In order to get optimal regulation in the financial world, says Alan Blinder, the former Vice Chair of the Federal Reserve, one should seek to over-regulate.
The Government Accountability Office (GAO), a U.S. Government agency that provides investigative services to Congress, was tasked last October with a new mission: to investigate whether the Federal Reserve and other regulators are too soft on the banks they are meant to police. Lawrance Evans, the GAO’s director of Financial Markets, recently told Reuters that the agency will conduct “an assessment across all financial regulators, and the Federal Reserve will be one institution.”1
Regulators, academics, bankers, and experts will be called to offer advice and share their experiences. But perhaps the best first step for the investigative team of the GAO is to turn to history – to 1982, when George Stigler received the Nobel Prize for his theory of regulation. In his seminal piece, inspired by earlier scholars like Mancur Olson, Gordon Tullock, James Buchanan, and many more, he explained the dynamics that lead most regulators to be acquired by the industry they are tasked with regulating.
When a small group that has a concentrated interest competes with a dispersed large group, it is the former and not the latter that usually wins. One cannot think of a better example than the U.S. banking system in 2016: four banks control 45.5 percent of the market, $6.5 trillion in consolidated assets2. Banks spend hundreds of millions of dollars every year3 on lobbying and campaign contributions, and have close ties with academia and experts4.
The ideas of Stigler and Olson can be interpreted in two directions. The first, taken usually by the “public choice” school of academics, is that the less regulation we have, the less opportunities for captured regulation and rent-seeking. The second direction is a more nuanced one: regulation tends to be captured, therefore we need simple5, aggressive regulation that cannot be easily captured6, or to create conditions for effective competition.
While in many industries reducing regulation and simplifying it is theoretically an attainable task, in the financial system it’s a much taller order; financial systems are prone to booms and busts, can have dramatic spillovers to the rest of the economy and, in failures, can take a dramatic toll on taxpayer money.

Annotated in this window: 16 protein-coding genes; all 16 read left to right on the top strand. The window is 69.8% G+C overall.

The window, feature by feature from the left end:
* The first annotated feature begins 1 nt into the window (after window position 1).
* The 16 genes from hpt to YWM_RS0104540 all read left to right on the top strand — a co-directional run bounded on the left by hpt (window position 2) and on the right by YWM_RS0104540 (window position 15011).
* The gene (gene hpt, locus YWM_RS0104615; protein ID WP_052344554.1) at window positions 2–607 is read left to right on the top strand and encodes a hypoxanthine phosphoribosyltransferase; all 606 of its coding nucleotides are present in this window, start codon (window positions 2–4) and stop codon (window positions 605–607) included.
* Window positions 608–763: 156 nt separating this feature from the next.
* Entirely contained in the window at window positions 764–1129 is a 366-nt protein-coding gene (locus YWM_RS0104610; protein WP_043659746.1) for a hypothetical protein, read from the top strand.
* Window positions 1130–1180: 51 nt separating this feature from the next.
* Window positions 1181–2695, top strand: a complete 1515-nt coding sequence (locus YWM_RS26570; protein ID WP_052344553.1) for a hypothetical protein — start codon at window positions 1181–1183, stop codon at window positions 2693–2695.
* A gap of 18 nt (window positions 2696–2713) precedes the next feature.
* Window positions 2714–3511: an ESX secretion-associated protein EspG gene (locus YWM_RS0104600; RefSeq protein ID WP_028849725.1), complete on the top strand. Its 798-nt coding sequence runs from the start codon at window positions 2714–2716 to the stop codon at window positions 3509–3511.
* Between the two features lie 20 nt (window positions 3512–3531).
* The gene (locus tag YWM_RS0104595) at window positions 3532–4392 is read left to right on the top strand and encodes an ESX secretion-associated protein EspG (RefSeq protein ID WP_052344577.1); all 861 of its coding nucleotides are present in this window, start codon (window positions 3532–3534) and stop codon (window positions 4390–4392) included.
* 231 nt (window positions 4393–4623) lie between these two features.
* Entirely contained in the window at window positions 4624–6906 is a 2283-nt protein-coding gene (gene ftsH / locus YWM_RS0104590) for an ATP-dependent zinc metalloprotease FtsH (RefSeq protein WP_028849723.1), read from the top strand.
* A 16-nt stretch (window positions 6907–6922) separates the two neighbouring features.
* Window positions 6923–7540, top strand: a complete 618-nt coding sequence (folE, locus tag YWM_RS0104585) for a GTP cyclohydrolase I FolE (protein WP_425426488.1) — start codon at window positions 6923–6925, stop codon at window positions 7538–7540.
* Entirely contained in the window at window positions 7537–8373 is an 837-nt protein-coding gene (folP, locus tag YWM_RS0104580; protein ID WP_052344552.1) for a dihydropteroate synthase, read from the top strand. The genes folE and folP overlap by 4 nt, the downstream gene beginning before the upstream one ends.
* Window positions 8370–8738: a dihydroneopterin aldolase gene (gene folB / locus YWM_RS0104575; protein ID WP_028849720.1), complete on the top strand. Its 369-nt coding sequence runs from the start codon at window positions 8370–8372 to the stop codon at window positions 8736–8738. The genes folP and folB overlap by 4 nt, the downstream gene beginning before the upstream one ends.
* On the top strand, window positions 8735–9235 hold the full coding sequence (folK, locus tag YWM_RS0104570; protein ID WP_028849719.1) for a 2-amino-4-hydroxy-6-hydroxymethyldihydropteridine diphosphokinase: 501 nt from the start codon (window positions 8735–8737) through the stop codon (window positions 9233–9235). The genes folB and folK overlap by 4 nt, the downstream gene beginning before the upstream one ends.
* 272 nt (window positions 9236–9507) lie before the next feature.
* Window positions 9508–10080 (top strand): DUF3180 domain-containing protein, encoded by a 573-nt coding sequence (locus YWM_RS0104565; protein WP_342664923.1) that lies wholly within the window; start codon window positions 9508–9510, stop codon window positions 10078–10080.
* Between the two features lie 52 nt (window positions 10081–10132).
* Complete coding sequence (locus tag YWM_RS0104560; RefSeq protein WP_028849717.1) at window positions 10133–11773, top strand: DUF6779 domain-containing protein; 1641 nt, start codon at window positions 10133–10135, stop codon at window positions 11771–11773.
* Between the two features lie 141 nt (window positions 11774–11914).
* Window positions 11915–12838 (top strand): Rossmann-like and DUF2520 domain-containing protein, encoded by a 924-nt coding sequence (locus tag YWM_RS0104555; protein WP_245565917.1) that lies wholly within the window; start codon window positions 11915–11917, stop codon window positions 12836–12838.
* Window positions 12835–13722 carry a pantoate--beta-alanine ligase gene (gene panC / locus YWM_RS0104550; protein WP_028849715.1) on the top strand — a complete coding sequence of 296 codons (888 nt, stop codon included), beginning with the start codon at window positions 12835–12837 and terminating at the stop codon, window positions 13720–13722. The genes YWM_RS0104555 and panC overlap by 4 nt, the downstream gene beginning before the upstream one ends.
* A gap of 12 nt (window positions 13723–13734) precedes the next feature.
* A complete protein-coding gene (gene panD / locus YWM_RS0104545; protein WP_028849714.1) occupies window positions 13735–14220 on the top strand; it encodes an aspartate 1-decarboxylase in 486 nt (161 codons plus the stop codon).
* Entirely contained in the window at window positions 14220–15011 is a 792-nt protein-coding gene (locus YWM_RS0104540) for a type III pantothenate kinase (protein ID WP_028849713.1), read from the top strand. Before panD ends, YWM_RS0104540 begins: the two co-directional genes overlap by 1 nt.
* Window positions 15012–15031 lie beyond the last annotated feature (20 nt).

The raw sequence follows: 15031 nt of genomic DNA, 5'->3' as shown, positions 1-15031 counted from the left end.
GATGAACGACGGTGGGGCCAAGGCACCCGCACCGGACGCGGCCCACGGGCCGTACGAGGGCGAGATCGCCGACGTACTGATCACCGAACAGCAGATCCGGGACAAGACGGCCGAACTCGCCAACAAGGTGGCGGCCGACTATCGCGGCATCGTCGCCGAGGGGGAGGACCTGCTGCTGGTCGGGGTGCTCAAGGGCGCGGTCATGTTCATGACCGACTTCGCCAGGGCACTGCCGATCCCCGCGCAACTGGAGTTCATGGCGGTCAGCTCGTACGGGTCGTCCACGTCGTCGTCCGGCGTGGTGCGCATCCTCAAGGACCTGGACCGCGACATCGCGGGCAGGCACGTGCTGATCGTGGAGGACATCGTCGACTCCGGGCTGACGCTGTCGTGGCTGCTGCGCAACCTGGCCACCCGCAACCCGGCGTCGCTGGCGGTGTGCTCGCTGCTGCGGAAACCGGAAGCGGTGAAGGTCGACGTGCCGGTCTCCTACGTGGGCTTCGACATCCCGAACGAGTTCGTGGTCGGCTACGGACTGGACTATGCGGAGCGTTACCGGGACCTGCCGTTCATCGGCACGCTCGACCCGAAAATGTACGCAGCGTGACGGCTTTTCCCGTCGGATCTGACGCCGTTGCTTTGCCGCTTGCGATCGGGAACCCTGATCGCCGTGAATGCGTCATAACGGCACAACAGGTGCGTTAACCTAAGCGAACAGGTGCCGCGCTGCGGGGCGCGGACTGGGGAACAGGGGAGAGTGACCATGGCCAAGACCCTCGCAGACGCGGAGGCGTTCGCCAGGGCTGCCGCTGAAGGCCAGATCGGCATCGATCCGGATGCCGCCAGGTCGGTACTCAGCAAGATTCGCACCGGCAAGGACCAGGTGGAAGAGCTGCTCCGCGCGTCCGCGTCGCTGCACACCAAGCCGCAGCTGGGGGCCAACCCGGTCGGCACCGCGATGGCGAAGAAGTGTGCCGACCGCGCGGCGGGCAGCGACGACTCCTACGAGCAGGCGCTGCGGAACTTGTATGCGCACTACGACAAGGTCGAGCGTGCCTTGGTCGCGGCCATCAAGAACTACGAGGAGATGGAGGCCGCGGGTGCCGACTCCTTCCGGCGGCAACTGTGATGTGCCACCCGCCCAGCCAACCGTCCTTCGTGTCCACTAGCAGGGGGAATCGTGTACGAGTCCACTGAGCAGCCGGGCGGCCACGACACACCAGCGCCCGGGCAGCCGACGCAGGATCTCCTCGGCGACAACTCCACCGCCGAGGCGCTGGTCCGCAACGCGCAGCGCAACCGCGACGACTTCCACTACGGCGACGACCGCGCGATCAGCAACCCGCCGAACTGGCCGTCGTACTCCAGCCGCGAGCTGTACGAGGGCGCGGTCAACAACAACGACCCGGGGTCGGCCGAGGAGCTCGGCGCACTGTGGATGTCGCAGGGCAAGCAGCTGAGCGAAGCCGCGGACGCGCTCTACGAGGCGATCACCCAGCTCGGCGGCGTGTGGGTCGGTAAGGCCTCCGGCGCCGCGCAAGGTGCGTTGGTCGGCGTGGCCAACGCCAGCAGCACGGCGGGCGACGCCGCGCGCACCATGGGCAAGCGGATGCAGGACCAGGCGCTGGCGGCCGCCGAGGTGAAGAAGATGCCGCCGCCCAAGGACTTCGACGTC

Professor Alan Blinder, former Vice Chairman of the Federal Reserve (June 1994 to January 1996), has been studying the financial system for close to 30 years. In 2014 he published a paper that did not get enough attention, but that students of regulation theory may find surprising: In order to get optimal regulation in the financial world, one should seek to over-regulate.7
The idea of cyclical regulatory equilibrium in financial markets is not new, as Blinder immediately admits. In a 2009 paper, Joshua Aizenman wrote that “prudential” under-regulation may expose economies to future financial crises, which means that over-regulation may be the correct course8. And, of course, Blinder also borrows from the “Minsky cycle”: Hyman Minsky’s idea that periods of financial stability encourage further and further risk-taking, even with borrowed money, until a phase–a “Minsky moment”–where asset values collapse.
“Financial regulations and their effectiveness tend to get weakened over time by (a) industry workarounds, (b) regulatory changes, and (c) legislative changes. The main exceptions come during and after financial crises or scandals, when public revulsion against financial excesses enables, perhaps even forces, a tightening of regulation,” Blinder writes.
Therefore, in Blinder’s view, over-regulation, when it can be achieved, is actually optimal. Or, in his words: “a simple, but not mathematically accurate, way of thinking about the optimality of over-regulation is that it gets the degree of regulation ‘right on average’ over time.”
This constant movement of regulation towards the int
erests of the financial industry leads Blinder to prescribe over-regulation in those rare instances where there is political will and ability to regulate.
Guy Rolnik: You’ve been around in the financial sector for many years, and specifically in regulation, and then you come up with a simple idea: we have to over-regulate as an objective.
Alan Blinder: Yes. The key point there is that you over-regulate when you get the chance because you know, or you should know, that the severity of the regulation is going to dwindle thereafter. That’s what I call the financial entropy theorem.
GR: Looking at history, what are the events when you do have the chance to regulate?
AB: I think to a first approximation, and it’s a very good approximation, you only get a chance when there’s some kind of a crisis. So, for example, we had in 2008-9 a very serious financial crisis, followed by Dodd-Frank in 2010.
We had in the early ’90s the savings and loan calamity, followed by very substantial regulation. The tradition is that you try to either solve or mitigate the problems that have just smacked you in the face.